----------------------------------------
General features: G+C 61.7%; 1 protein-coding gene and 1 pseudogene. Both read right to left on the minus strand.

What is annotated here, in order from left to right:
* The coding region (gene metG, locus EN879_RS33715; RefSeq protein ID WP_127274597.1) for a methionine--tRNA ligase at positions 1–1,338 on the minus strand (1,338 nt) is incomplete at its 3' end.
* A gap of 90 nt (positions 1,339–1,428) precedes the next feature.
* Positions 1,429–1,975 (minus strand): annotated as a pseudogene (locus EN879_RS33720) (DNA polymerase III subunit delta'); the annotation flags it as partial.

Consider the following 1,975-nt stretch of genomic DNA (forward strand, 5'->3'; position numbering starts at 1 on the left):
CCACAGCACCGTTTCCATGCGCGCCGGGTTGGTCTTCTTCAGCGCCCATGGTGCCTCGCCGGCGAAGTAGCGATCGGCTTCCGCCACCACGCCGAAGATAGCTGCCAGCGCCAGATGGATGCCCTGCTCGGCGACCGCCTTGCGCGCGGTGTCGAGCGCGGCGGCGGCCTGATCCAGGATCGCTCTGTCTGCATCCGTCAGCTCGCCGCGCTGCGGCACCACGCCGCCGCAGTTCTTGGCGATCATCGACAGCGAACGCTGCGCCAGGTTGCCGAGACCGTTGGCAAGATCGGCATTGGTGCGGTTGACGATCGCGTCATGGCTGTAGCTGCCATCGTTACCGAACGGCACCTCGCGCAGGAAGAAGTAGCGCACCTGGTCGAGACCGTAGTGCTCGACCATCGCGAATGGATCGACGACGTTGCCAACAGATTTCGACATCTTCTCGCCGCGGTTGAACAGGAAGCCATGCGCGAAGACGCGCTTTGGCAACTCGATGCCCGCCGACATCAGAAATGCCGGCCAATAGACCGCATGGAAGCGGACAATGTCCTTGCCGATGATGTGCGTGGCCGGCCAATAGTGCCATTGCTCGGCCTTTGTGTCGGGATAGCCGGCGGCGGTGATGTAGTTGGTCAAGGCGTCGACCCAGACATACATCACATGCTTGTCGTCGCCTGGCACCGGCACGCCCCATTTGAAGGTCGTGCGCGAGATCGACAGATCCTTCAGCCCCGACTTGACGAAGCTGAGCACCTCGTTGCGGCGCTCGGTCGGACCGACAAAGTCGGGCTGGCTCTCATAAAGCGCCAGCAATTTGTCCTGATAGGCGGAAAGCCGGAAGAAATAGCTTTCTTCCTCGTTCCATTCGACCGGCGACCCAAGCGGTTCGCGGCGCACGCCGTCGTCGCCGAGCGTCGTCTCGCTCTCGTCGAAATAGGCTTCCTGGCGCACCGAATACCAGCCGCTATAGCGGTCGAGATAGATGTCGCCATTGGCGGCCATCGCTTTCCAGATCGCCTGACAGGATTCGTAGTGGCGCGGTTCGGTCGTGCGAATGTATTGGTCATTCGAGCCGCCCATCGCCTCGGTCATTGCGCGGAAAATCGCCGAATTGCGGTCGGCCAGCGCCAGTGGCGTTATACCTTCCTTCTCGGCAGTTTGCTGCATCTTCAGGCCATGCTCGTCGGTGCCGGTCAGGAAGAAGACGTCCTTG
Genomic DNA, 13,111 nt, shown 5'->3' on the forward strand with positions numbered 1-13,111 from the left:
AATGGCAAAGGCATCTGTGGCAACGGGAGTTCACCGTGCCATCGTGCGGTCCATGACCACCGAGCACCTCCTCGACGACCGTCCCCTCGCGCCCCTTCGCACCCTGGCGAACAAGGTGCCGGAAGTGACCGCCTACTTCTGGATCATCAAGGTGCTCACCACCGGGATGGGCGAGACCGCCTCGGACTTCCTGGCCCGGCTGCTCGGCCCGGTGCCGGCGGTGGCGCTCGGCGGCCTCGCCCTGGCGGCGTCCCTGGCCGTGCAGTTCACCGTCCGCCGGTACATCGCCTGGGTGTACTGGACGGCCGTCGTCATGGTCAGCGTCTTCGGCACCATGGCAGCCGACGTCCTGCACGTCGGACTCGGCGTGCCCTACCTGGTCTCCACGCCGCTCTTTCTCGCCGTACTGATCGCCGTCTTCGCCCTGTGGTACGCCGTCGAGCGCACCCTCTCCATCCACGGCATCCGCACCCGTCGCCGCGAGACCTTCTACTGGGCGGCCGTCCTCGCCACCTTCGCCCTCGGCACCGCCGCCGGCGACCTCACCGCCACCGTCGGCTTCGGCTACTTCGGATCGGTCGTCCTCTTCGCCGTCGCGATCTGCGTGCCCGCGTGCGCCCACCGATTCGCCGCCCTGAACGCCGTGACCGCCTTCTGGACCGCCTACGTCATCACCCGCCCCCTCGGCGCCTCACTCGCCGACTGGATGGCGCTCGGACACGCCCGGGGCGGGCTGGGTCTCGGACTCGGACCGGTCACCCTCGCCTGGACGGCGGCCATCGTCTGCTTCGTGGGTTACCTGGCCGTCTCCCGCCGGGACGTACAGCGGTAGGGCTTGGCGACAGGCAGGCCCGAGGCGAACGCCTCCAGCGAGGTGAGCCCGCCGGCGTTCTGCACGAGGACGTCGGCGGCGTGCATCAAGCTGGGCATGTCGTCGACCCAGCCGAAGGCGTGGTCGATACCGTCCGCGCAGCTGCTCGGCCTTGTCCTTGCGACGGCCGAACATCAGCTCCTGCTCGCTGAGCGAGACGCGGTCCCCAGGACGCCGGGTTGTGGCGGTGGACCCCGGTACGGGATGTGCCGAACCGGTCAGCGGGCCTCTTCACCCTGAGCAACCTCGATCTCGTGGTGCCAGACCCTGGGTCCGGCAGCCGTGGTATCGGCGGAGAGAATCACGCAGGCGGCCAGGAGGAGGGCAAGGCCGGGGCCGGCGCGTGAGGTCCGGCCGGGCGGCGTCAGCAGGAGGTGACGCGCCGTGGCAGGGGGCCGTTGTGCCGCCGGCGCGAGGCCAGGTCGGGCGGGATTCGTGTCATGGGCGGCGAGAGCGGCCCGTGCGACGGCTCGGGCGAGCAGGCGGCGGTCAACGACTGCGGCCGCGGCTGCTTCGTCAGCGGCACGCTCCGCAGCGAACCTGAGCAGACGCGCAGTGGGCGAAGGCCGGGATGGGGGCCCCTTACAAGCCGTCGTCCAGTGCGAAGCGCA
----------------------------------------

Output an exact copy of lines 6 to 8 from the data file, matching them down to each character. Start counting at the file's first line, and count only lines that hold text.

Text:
Consider the following 1,975-nt stretch of genomic DNA (forward strand, 5'->3'; position numbering starts at 1 on the left):
CCACAGCACCGTTTCCATGCGCGCCGGGTTGGTCTTCTTCAGCGCCCATGGTGCCTCGCCGGCGAAGTAGCGATCGGCTTCCGCCACCACGCCGAAGATAGCTGCCAGCGCCAGATGGATGCCCTGCTCGGCGACCGCCTTGCGCGCGGTGTCGAGCGCGGCGGCGGCCTGATCCAGGATCGCTCTGTCTGCATCCGTCAGCTCGCCGCGCTGCGGCACCACGCCGCCGCAGTTCTTGGCGATCATCGACAGCGAACGCTGCGCCAGGTTGCCGAGACCGTTGGCAAGATCGGCATTGGTGCGGTTGACGATCGCGTCATGGCTGTAGCTGCCATCGTTACCGAACGGCACCTCGCGCAGGAAGAAGTAGCGCACCTGGTCGAGACCGTAGTGCTCGACCATCGCGAATGGATCGACGACGTTGCCAACAGATTTCGACATCTTCTCGCCGCGGTTGAACAGGAAGCCATGCGCGAAGACGCGCTTTGGCAACTCGATGCCCGCCGACATCAGAAATGCCGGCCAATAGACCGCATGGAAGCGGACAATGTCCTTGCCGATGATGTGCGTGGCCGGCCAATAGTGCCATTGCTCGGCCTTTGTGTCGGGATAGCCGGCGGCGGTGATGTAGTTGGTCAAGGCGTCGACCCAGACATACATCACATGCTTGTCGTCGCCTGGCACCGGCACGCCCCATTTGAAGGTCGTGCGCGAGATCGACAGATCCTTCAGCCCCGACTTGACGAAGCTGAGCACCTCGTTGCGGCGCTCGGTCGGACCGACAAAGTCGGGCTGGCTCTCATAAAGCGCCAGCAATTTGTCCTGATAGGCGGAAAGCCGGAAGAAATAGCTTTCTTCCTCGTTCCATTCGACCGGCGACCCAAGCGGTTCGCGGCGCACGCCGTCGTCGCCGAGCGTCGTCTCGCTCTCGTCGAAATAGGCTTCCTGGCGCACCGAATACCAGCCGCTATAGCGGTCGAGATAGATGTCGCCATTGGCGGCCATCGCTTTCCAGATCGCCTGACAGGATTCGTAGTGGCGCGGTTCGGTCGTGCGAATGTATTGGTCATTCGAGCCGCCCATCGCCTCGGTCATTGCGCGGAAAATCGCCGAATTGCGGTCGGCCAGCGCCAGTGGCGTTATACCTTCCTTCTCGGCAGTTTGCTGCATCTTCAGGCCATGCTCGTCGGTGCCGGTCAGGAAGAAGACGTCCTTG
Genomic DNA, 13,111 nt, shown 5'->3' on the forward strand with positions numbered 1-13,111 from the left: